St. Saviour’s Episcopal Church has long been an unofficial landmark of Old Maspeth Village. Margaret Minnis looks back over her 78 years and recalls her childhood when she attended St. Saviour’s School.
“The school was held in the Parish Hall, she remembers. And it went up to the third grade. After that you had to go to P.S. 86 or 72.”
Mrs. Minnis, whose parents were married at St. Saviour’s in 1895, enjoyed being a child in Old Maspeth. The church was the social gathering place throughout the year.
“Every summer there was a big picnic on the grounds and all the children got a bag of beautifully shaped cookies, plus plenty of ice cream, cake and old fashioned lemonade.”
There were many games and people used the tennis court (see photo) all the time.
At Christmas time there was a big celebration and the children were given gifts; a doll or book, and a box of candy with an orange. Christmas was wonderful!
Easter was a lovely time too. We had to go next door to the Maurice Mansion at No. 1 Hill Street (Now 57-21 57th Rd) where each child would receive a handmade purple satin bag containing two fresh eggs. You had to be extra careful with that.”
The Maurice family, together with the Van Cotts, built St. Saviour’s Church in 1847, and it was consecrated in 1848. James Maurice, for whom Maurice Avenue was named was a very successful lawyer and politician who gave the land for the Church and parsonage from his own estates. The Maurice Mansion still in use as a multi-family dwelling, was built on land originally purchased from Judge Garrit Furman of Old Maspeth.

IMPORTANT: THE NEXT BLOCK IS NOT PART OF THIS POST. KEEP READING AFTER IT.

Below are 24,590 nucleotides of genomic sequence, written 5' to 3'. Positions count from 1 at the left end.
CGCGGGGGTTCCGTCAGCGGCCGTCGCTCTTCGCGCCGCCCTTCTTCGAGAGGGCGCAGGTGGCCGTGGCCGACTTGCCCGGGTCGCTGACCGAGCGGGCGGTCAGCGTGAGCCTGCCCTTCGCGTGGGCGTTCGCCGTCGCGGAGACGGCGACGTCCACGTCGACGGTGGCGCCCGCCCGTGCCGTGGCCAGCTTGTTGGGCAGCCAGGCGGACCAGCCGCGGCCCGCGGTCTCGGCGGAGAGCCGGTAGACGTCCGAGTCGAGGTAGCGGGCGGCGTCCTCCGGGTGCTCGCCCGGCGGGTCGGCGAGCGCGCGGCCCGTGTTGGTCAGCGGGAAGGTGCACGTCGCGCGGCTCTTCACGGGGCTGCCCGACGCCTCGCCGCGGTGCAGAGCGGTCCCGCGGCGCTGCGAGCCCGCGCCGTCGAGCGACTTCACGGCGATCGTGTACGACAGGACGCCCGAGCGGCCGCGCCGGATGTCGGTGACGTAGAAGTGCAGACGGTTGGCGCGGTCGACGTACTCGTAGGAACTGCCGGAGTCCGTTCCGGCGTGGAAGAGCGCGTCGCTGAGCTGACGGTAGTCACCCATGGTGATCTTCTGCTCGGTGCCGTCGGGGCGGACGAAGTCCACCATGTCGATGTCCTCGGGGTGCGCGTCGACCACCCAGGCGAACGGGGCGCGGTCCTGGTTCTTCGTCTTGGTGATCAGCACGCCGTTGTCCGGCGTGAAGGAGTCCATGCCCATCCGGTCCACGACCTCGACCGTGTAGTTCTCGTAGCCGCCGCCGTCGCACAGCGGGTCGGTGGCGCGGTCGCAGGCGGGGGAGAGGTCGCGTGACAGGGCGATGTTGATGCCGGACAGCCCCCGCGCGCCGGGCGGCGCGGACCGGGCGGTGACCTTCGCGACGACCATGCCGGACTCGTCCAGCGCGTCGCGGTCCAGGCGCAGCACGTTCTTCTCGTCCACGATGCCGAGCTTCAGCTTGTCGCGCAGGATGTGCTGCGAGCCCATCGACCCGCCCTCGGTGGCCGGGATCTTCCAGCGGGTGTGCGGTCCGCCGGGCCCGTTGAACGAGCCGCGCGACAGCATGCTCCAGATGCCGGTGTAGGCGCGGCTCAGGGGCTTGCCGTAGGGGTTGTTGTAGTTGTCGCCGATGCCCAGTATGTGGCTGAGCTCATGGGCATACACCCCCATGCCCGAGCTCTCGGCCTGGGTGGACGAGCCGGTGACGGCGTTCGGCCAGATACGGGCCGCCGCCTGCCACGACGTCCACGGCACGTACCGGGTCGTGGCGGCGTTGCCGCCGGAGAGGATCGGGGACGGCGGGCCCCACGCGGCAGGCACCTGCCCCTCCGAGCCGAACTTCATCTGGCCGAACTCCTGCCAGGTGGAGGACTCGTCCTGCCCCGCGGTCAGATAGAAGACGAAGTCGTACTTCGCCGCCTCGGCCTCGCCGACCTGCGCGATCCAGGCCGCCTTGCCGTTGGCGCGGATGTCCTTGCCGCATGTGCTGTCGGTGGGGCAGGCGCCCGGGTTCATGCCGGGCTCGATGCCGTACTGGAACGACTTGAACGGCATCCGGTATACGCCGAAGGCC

The house used to stand on spacious grounds with a lovely pond called Maurice pond.
Friends of Dewitt Clinton, the Maurices’ built St. Saviour’s on the crest of the hill so that it would overlook the old Clinton House.
The Van Cotts old-time residents of Maspeth, had a huge farm across Maspeth Avenue containing many acres. In their barn the kids used to put on shows. They would charge the grown-ups 2 cents.
Mrs. Minnis, herself married at St. Saviour’s, has been a dedicated church member all her life, as was her husband, Louis and their daughter, Margaret. Due to the encroachment of industry into the old residential area, the number of church members has decreased sharply. “We need more young members to bring the Church back it its former prosperity,” said Mrs. Minnis. “There are facilities on these grounds to have picnics and outings again if people take part.”
The beautiful two-acre block of wooded land that contains St. Saviour’s is the last intact piece of Old Maspeth Village left since industry has been permitted to move in. Many other familiar areas of today’s Maspeth were once a part of the Maurice Family Estates, such as Maurice Woods and Maurice Park; as well as Mt. Olivet Cemetery where, in regal splendor and reserve, the last of the Maurice family are laid to rest on the side of the hill overlooking the town

Margaret Minnis was born in Maspeth, 1897.